Crown prosecutors are appealing the sentence handed down to a former Edmonton nightclub promoter convicted of sexually assaulting five women.
Matthew McKnight, 33, was sentenced at the end of July to eight years behind bars. McKnight was accused of sexually assaulting 13 women between the ages of 17 and 22 between 2010 and 2016. He pleaded not guilty, but a jury convicted him in January on five counts.
In a notice of appeal filed on Thursday, the Crown said it has filed the appeal on the grounds that the “sentence is not proportionate to the moral gravity of the offences or the moral blameworthiness of the offender.”
Others reasons cited in the appeal include that the sentencing judge erred in her application of the totality principle and overemphasized mitigating factors and failed to properly consider aggravating factors. The Crown also feels “the sentence is demonstrably unfit.”
The prosecution asked for a sentence of 22-and-a-half years in prison, while McKnight’s lawyer suggested five to nine years.
Court of Queen’s Bench Justice Doreen Sulyma sentenced McKnight to 16-and-a-half years, but reduced his sentence to 10 years based on the totality principle.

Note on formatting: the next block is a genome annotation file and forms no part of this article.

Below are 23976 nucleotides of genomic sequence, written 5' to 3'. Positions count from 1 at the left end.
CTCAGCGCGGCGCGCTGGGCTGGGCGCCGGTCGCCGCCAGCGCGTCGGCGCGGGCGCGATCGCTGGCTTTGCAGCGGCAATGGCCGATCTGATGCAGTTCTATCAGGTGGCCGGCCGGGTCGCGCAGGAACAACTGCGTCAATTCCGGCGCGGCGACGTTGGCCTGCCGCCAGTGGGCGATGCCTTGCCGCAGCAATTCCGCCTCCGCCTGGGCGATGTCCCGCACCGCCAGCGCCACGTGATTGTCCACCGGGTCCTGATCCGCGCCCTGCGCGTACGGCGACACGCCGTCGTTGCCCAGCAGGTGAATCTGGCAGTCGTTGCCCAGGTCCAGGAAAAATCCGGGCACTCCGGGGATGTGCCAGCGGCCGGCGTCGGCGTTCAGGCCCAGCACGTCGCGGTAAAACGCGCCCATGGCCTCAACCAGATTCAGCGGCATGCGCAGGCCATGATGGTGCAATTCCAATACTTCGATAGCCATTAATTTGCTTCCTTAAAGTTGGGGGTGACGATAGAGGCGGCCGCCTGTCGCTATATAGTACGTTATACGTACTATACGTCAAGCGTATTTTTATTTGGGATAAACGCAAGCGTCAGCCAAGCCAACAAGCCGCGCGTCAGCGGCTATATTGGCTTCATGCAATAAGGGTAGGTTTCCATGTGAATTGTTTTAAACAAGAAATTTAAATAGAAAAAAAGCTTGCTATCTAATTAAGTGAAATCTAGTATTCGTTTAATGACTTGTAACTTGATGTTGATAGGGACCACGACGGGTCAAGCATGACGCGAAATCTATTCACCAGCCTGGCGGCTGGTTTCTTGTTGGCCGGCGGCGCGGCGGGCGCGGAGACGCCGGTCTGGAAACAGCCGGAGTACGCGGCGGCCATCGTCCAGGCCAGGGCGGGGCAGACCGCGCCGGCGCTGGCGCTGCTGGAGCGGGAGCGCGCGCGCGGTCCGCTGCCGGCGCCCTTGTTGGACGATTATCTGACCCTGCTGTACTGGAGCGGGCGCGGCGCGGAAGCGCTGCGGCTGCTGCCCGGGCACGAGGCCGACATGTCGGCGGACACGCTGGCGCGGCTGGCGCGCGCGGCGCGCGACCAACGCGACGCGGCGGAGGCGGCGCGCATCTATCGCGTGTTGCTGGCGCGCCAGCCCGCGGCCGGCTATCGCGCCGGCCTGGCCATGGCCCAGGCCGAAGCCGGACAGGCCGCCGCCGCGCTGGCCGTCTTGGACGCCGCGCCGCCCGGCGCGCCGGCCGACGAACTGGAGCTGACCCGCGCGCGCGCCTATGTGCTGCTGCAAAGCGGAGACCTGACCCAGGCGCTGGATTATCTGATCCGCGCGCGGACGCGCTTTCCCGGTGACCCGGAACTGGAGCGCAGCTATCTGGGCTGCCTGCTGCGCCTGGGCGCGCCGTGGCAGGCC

“A sentence of 16.5 years simply exceeds what would be just and appropriate,” she said during sentencing on July 31.
McKnight’s sentence was further reduced because he was assaulted while in custody at the Edmonton Remand Centre and the judge believed he has an excellent chance for rehabilitation.
“The system needs to do better in dealing with allegations of sexual violence,” Crown prosecutor Mark Huyser-Wierenga said. “We’ll ask this rhetorical question, ‘Is this sentence of eight years for somebody who is legally classified as a serial rapist, is that adequate?'”
Court heard McKnight met most of the women in bars and assaulted them at his apartment.
During the trial several victims told court that they have had nightmares, thoughts of suicide and anxiety since they were attacked.
— With files from The Canadian Press